Palo Alto, CA — Imagine the New York sky filled with giant kites – like a bigger, better version of the famous Kabul festival.
New York – not Chicago – has been identified as the US’s prime location for exploiting high-altitude winds, which globally contain enough energy to meet world demand 100 times over.
Using 28 years of data from the National Center for Environmental Prediction and the Department of Energy, Ken Caldeira of the Carnegie Institution‘s Department of Global Ecology and Cristina Archer of California State University, Chico, compiled the first-ever global survey of wind energy available at high altitudes. The researchers assessed potential for wind power in terms of wind power density, which takes into account both wind speed and air density at different altitudes.
“There is a huge amount of energy available in high altitude winds,” said Caldeira. “These winds blow much more strongly and steadily than near-surface winds, but you need to go get up miles to get a big advantage. Ideally, you would like to be up near the jet streams, around 30,000 feet.”
Jet stream winds are generally steadier and 10 times faster than winds near the ground, making them a potentially vast and dependable source of energy. Several schemes have been proposed to harvest this energy, including tethered, kite-like wind turbines transmitting energy to the ground via the tether.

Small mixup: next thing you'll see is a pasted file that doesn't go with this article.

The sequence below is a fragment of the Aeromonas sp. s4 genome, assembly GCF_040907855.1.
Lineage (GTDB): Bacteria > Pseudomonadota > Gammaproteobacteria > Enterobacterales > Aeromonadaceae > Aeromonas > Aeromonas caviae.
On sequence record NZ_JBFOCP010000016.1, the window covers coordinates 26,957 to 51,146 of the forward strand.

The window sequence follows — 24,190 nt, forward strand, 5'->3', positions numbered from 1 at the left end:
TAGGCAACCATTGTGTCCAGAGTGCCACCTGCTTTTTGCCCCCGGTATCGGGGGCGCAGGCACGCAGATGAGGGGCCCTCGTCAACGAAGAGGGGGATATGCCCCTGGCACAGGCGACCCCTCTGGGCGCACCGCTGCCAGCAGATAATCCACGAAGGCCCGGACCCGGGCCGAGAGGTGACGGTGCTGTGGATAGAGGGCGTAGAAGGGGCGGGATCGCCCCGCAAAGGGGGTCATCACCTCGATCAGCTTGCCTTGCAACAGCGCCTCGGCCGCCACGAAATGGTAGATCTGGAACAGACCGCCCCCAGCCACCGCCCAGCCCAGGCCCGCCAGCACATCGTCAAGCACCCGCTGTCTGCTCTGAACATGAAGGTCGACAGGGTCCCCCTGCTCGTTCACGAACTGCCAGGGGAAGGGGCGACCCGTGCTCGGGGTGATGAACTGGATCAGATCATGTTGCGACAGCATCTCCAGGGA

“We found the highest wind power densities over Japan and eastern China, the eastern coast of the United States, southern Australia, and north-eastern Africa,” said Archer. “The median values in these areas are greater than 10 kilowatts per square meter. This is unthinkable near the ground, where even the best locations have usually less than one kilowatt per square meter.” He added that New York has an average wind power density of up to 16 kilowatts per square meter.
“While there is enough power in these high altitude winds to power all of modern civilization, at any specific location there are still times when the winds do not blow,” said Caldeira. “This means that you either need back-up power, massive amounts of energy storage, or a continental or even global scale electricity grid to assure power availability. So, while high-altitude wind may ultimately prove to be a major energy source, it requires substantial infrastructure.”